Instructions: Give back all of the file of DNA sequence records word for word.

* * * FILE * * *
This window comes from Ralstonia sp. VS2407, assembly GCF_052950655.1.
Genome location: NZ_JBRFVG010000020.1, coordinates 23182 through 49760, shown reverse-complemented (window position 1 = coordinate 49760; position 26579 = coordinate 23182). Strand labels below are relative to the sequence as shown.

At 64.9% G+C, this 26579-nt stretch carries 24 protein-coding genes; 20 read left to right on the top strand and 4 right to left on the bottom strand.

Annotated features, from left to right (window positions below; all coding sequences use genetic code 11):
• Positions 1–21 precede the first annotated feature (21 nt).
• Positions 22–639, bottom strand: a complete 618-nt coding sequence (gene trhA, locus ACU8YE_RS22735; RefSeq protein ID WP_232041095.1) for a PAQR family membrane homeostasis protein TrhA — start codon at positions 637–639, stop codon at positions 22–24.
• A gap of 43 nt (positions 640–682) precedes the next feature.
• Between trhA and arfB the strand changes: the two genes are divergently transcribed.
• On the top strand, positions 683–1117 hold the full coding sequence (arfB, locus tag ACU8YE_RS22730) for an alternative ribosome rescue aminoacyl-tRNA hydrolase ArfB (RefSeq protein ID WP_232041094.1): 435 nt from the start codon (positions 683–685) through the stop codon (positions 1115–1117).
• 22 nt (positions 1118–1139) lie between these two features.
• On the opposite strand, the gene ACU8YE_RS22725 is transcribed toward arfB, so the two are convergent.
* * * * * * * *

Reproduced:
This window comes from Ralstonia sp. VS2407, assembly GCF_052950655.1.
Genome location: NZ_JBRFVG010000020.1, coordinates 23182 through 49760, shown reverse-complemented (window position 1 = coordinate 49760; position 26579 = coordinate 23182). Strand labels below are relative to the sequence as shown.

At 64.9% G+C, this 26579-nt stretch carries 24 protein-coding genes; 20 read left to right on the top strand and 4 right to left on the bottom strand.

Annotated features, from left to right (window positions below; all coding sequences use genetic code 11):
• Positions 1–21 precede the first annotated feature (21 nt).
• Positions 22–639, bottom strand: a complete 618-nt coding sequence (gene trhA, locus ACU8YE_RS22735; RefSeq protein ID WP_232041095.1) for a PAQR family membrane homeostasis protein TrhA — start codon at positions 637–639, stop codon at positions 22–24.
• A gap of 43 nt (positions 640–682) precedes the next feature.
• Between trhA and arfB the strand changes: the two genes are divergently transcribed.
• On the top strand, positions 683–1117 hold the full coding sequence (arfB, locus tag ACU8YE_RS22730) for an alternative ribosome rescue aminoacyl-tRNA hydrolase ArfB (RefSeq protein ID WP_232041094.1): 435 nt from the start codon (positions 683–685) through the stop codon (positions 1115–1117).
• 22 nt (positions 1118–1139) lie between these two features.
• On the opposite strand, the gene ACU8YE_RS22725 is transcribed toward arfB, so the two are convergent.